The freshly painted light gray of the podium rising behind him was distracting at first. His white hair blended with the color and there was no outline to be seen. When he bent his head back the color was set in motion, his head almost sank in it. Only towards the middle of the lecture, when your attention was fully concentrated, did this disturbance come to an end, especially when he raised his large, black-clad body during a recitation and, with waving hands, conducted the verses and put the gray color to flight—in the beginning he was embarrassing, he scattered so many compliments in all directions. In telling about a Napoleonic soldier whom he had known personally and who had had fifty-seven wounds, he remarked that the variety of colors on the torso of this man could have been imitated only by a great colorist such as his friend Mucha, who was present.

I observed in myself a continual increase in the degree to which I am affected by people on a podium. I gave no thought to my pains and cares. I was squeezed into the left corner of my chair, but really into the lecture, my clasped hands between my knees. I felt that Richepin had an effect upon me such as Solomon must have felt when he took young girls into his bed. I even had a slight vision of Napoleon who, in a connected fantasy, also stepped through the little entrance door although he could really have stepped out of the wood of the podium or out of the organ. He overwhelmed the entire hall, which was tightly packed at that moment. Near as I actually was to him, I had and would have had even in reality never a doubt of his effect. I should perhaps have noticed any absurdity in his dress, as in the case of Richepin as well, but noticing it would not have disturbed me. How cool I had been, on the other hand, as a child! I often wished to be brought face to face with the Emperor to show him how little effect he had. And that was not courage, it was just coolness.

He recited poems as though they were speeches in the Chamber. An impotent onlooker at battles, he pounded the table, he flung out his outstretched arms to clear a path for the guards through the middle of the hall, “Empereur!” he shouted, with his raised arm become a banner, and in repeating it made it echo as though an army was shouting down in the plain. During the description of a battle, a little foot kicked against the floor somewhere, the matter was looked into, it was his foot that had had too little confidence in itself. But it did not disturb him. After “The Grenadiers,” which he read in a translation by Gérard de Nerval and which he thought very highly of, there was the least applause.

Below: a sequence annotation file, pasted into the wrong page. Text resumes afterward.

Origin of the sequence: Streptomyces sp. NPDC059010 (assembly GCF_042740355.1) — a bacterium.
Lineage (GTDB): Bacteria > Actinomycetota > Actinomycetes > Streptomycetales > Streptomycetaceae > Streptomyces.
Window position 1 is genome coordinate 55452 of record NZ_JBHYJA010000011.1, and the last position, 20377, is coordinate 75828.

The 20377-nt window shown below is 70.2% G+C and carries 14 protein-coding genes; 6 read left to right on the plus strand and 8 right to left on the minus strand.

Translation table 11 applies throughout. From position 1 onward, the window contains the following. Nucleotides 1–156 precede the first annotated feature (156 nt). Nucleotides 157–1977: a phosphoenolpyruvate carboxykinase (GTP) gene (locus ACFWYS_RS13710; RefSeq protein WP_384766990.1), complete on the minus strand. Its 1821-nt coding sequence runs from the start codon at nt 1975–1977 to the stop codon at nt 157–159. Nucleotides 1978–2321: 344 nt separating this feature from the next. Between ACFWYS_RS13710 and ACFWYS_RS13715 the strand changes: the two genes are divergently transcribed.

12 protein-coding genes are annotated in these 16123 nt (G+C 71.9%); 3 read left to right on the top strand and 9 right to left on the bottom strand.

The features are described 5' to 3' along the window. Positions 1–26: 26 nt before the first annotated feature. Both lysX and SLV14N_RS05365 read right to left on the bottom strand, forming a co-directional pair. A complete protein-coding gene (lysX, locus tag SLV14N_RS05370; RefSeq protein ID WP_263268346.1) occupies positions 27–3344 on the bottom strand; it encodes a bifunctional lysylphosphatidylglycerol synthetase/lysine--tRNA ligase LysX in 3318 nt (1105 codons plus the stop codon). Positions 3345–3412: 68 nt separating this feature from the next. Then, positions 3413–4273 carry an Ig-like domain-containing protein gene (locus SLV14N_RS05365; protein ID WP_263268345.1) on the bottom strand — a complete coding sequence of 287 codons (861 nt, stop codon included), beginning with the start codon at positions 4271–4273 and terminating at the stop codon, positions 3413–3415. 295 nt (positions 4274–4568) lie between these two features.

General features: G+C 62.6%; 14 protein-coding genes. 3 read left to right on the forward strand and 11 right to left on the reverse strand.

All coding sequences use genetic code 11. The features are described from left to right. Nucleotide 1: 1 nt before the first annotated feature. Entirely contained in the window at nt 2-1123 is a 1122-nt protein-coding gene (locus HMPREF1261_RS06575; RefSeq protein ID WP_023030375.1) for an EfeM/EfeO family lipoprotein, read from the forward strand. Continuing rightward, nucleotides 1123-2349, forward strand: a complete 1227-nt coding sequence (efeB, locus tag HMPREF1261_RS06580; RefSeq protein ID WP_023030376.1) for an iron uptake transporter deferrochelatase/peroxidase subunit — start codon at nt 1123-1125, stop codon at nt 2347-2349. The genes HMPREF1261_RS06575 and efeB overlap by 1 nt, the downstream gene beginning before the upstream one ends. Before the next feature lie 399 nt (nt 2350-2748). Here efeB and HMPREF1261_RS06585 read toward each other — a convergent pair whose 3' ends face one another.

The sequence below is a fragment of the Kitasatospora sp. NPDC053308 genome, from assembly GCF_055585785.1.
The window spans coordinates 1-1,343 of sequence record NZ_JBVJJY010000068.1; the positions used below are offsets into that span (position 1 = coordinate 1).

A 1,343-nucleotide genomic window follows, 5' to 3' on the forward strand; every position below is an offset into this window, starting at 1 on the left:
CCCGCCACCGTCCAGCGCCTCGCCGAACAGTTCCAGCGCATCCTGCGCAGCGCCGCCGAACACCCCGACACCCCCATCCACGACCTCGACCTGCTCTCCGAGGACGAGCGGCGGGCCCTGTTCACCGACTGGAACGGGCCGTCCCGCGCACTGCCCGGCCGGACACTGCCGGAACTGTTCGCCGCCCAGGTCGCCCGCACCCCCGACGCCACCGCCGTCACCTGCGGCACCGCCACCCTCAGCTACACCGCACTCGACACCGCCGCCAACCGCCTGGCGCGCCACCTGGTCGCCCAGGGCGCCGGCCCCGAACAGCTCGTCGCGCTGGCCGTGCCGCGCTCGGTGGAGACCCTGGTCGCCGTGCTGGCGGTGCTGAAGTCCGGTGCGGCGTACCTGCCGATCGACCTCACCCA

In his youth the tomb of Napoleon had been opened once a year and the embalmed face was displayed to disabled soldiers filing past in procession; the face was bloated and greenish, more a spectacle of terror than of admiration; this is why they later stopped opening the tomb. But nevertheless Richepin saw the face from the arm of his grand-uncle, who had served in Africa and for whose sake the Commandant opened the tomb.

He announces long in advance that a poem he intends to recite (he has an infallible memory, which a strong temperament must really always have), discusses it, the coming verses already cause a small earthquake under his words, in the case of the first poem he even said he would recite it with all his fire. He did.

He brought things to a climax in the last poem by getting imperceptibly into the verses (by Victor Hugo), standing up slowly, not sitting down again even after he finished the verses, picking up and carrying on the sweeping movements of the recitation with the final force of his own prose. He closed with the vow that even after a thousand years each grain of dust of his corpse, if it should have consciousness, would be ready to answer the call of Napoleon.

The French, short-winded from the quick succession of its escaping breaths, withstood even the most unskillful improvisations, did not break down even under his frequent talking about poets who beautify everyday life, about his own imagination (eyes closed) being that of a poet's, about his hallucinations (eyes reluctantly wrenched open on the distance) being those of a poet's, etc. At the same time he sometimes covered his eyes and then slowly uncovered them, taking away one finger after another.